That which becomes habitual sinks below the threshold of consciousness, and since so much of life is reduced to the habitual, there is a sense in which the subconscious becomes the major portion of personality. Dreams are partly to be explained as segments of habitual activity coming to the foreground in one's sleep, and the ludicrousness of dreams is often found in the fact that these segments are reproduced outside their original and natural setting. The relinquishment of attentive con-

( 39) -trol which occurs in sleep frees these habit segments so that they may appear in peculiar and sometimes startling fashion. Habits therefore may safely be viewed as primary factors not only in conscious life but also in one's subconscious nature.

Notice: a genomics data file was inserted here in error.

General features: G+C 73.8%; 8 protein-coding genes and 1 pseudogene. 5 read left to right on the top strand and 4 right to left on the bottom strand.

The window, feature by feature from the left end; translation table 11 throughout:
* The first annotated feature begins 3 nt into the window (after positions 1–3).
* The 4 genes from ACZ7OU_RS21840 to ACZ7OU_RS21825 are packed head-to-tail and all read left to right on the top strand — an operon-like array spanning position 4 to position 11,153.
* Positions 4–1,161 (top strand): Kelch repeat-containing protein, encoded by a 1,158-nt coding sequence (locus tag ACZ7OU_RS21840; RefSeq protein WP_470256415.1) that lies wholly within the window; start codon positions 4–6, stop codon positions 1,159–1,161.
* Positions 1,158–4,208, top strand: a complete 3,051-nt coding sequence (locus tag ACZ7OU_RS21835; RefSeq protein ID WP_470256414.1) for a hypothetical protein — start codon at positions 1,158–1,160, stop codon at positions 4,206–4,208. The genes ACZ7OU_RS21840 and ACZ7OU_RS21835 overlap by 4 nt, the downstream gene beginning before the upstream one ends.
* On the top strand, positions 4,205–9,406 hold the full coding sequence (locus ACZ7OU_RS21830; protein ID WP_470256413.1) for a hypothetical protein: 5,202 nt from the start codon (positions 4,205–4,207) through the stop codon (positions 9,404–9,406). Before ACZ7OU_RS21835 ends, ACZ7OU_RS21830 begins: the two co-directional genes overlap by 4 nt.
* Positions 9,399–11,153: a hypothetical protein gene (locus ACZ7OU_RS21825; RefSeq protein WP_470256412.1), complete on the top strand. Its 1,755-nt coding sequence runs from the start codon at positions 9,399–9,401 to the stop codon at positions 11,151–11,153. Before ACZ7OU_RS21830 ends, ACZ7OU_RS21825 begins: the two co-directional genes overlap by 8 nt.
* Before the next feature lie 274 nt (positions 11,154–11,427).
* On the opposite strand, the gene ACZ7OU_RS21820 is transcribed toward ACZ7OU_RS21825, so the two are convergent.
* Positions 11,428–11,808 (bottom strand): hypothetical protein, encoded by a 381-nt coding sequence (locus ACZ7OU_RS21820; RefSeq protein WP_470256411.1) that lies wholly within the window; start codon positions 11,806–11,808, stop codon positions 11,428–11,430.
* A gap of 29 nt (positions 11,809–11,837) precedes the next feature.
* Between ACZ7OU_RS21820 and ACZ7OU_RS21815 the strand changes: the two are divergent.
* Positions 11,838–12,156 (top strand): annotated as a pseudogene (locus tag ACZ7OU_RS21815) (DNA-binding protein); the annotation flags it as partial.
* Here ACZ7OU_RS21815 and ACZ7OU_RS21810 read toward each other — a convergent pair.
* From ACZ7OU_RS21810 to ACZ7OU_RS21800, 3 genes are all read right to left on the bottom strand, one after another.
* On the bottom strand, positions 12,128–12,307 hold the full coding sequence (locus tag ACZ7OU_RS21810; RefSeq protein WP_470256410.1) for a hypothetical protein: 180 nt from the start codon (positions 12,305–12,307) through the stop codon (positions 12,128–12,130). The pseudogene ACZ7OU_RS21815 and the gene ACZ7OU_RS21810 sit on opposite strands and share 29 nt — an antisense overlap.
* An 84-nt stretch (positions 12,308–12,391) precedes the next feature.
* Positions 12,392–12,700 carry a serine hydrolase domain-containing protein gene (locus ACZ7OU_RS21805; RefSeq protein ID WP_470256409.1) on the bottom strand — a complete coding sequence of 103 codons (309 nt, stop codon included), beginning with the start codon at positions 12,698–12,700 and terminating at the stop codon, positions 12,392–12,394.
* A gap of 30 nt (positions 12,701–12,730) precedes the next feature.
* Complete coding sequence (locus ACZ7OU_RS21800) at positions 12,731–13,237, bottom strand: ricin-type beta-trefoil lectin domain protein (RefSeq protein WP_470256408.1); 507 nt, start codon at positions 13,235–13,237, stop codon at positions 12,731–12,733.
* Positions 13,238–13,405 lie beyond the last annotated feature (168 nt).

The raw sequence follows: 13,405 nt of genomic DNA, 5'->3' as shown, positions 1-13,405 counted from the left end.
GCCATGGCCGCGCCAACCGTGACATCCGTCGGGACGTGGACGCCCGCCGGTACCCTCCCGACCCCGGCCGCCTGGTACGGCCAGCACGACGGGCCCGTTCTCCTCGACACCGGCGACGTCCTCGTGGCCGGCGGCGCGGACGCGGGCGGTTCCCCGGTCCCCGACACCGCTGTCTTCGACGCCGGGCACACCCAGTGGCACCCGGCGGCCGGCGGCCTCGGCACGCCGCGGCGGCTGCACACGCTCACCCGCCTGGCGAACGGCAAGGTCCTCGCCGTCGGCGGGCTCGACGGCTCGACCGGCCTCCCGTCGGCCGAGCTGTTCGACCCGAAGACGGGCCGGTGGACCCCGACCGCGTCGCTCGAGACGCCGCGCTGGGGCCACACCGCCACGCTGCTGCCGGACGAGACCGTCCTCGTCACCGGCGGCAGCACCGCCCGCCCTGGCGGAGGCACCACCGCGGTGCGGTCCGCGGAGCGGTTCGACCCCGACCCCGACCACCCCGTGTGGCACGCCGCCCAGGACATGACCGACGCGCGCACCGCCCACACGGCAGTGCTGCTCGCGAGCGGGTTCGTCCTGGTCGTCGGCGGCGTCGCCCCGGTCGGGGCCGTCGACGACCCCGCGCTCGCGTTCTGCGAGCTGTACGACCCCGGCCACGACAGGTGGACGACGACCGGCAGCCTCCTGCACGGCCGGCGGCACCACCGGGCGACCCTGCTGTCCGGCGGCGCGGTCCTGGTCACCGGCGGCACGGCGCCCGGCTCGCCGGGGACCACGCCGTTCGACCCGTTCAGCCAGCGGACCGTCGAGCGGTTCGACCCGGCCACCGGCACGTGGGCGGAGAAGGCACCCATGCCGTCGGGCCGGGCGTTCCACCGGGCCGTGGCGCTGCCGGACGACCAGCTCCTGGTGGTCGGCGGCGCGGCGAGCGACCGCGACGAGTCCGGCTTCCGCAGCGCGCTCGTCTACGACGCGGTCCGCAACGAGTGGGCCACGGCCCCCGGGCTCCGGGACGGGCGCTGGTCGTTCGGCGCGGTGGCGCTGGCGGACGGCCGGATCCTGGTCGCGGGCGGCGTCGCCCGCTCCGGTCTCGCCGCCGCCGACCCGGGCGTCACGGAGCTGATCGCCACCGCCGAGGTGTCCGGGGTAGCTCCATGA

Habits stabilize. A person with strength of character possesses a large number of well-organized habits. One is reliable when he has habits and hence acts with a certain uniformity in given situations. He who is trusted is ordinarily the person who is honest by habit. According to his habits, a person is entirely dependable—dependable to vote for alcoholic liquor or for prohibition; dependable to seek the easy task, or to tackle the difficult enterprise ; dependable to beg or to give ; dependable to steal or to serve; dependable to vote for child welfare measures or for legislation favoring greed at the expense of little children; dependable to accept bribes or to render public service at the expense of his own occupation. The highest type of habits is socialized, whereby the individual habitually responds first to public welfare or to individual needs in line with public welfare, and only secondarily to egoistic impulses.

Habit enables one to do a large amount of work with a relatively small degree of fatigue. The first hundred miles that one drives an automobile in learning is more wearing upon him than the second thousand miles. In any field the learning processes are usually very fatiguing.